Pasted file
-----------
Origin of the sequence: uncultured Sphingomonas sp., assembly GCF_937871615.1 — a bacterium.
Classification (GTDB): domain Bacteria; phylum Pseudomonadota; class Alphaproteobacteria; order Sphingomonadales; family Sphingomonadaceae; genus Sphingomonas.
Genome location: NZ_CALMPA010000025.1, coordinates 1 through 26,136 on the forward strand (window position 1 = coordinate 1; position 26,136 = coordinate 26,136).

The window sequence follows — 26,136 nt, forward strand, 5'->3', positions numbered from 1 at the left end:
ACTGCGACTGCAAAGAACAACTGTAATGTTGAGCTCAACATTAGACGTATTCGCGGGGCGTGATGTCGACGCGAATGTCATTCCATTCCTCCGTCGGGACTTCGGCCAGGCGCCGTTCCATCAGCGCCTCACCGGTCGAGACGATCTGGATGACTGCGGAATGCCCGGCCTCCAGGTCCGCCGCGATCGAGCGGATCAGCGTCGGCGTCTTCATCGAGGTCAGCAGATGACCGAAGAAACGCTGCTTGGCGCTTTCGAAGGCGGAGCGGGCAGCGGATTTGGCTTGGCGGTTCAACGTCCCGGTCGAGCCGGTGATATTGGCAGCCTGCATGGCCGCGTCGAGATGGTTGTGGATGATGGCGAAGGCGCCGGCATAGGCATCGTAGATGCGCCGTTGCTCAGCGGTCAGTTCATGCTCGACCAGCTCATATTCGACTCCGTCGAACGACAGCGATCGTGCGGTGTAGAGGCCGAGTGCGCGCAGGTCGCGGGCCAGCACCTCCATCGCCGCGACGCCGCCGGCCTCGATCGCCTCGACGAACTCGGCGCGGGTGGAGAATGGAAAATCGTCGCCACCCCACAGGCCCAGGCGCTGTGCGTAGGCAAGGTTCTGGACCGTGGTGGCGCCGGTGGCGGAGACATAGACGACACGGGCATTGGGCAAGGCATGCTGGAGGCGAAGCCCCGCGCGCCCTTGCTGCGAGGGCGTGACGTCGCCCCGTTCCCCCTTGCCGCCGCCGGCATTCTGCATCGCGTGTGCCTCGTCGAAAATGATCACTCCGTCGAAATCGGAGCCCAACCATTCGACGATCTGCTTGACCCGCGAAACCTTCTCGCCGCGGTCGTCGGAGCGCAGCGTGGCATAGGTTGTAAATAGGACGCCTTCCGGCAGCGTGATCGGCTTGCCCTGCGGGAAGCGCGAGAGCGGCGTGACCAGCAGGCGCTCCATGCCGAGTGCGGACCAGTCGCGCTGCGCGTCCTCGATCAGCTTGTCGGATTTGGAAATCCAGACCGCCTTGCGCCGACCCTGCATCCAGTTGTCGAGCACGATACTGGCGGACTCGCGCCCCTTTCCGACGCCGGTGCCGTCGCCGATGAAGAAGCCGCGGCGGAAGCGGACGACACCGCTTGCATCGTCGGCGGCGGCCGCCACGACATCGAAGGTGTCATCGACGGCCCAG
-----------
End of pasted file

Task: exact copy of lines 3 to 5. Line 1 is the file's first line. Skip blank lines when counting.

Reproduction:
Genome location: NZ_CALMPA010000025.1, coordinates 1 through 26,136 on the forward strand (window position 1 = coordinate 1; position 26,136 = coordinate 26,136).

The window sequence follows — 26,136 nt, forward strand, 5'->3', positions numbered from 1 at the left end:
ACTGCGACTGCAAAGAACAACTGTAATGTTGAGCTCAACATTAGACGTATTCGCGGGGCGTGATGTCGACGCGAATGTCATTCCATTCCTCCGTCGGGACTTCGGCCAGGCGCCGTTCCATCAGCGCCTCACCGGTCGAGACGATCTGGATGACTGCGGAATGCCCGGCCTCCAGGTCCGCCGCGATCGAGCGGATCAGCGTCGGCGTCTTCATCGAGGTCAGCAGATGACCGAAGAAACGCTGCTTGGCGCTTTCGAAGGCGGAGCGGGCAGCGGATTTGGCTTGGCGGTTCAACGTCCCGGTCGAGCCGGTGATATTGGCAGCCTGCATGGCCGCGTCGAGATGGTTGTGGATGATGGCGAAGGCGCCGGCATAGGCATCGTAGATGCGCCGTTGCTCAGCGGTCAGTTCATGCTCGACCAGCTCATATTCGACTCCGTCGAACGACAGCGATCGTGCGGTGTAGAGGCCGAGTGCGCGCAGGTCGCGGGCCAGCACCTCCATCGCCGCGACGCCGCCGGCCTCGATCGCCTCGACGAACTCGGCGCGGGTGGAGAATGGAAAATCGTCGCCACCCCACAGGCCCAGGCGCTGTGCGTAGGCAAGGTTCTGGACCGTGGTGGCGCCGGTGGCGGAGACATAGACGACACGGGCATTGGGCAAGGCATGCTGGAGGCGAAGCCCCGCGCGCCCTTGCTGCGAGGGCGTGACGTCGCCCCGTTCCCCCTTGCCGCCGCCGGCATTCTGCATCGCGTGTGCCTCGTCGAAAATGATCACTCCGTCGAAATCGGAGCCCAACCATTCGACGATCTGCTTGACCCGCGAAACCTTCTCGCCGCGGTCGTCGGAGCGCAGCGTGGCATAGGTTGTAAATAGGACGCCTTCCGGCAGCGTGATCGGCTTGCCCTGCGGGAAGCGCGAGAGCGGCGTGACCAGCAGGCGCTCCATGCCGAGTGCGGACCAGTCGCGCTGCGCGTCCTCGATCAGCTTGTCGGATTTGGAAATCCAGACCGCCTTGCGCCGACCCTGCATCCAGTTGTCGAGCACGATACTGGCGGACTCGCGCCCCTTTCCGACGCCGGTGCCGTCGCCGATGAAGAAGCCGCGGCGGAAGCGGACGACACCGCTTGCATCGTCGGCGGCGGCCGCCACGACATCGAAGGTGTCATCGACGGCCCAG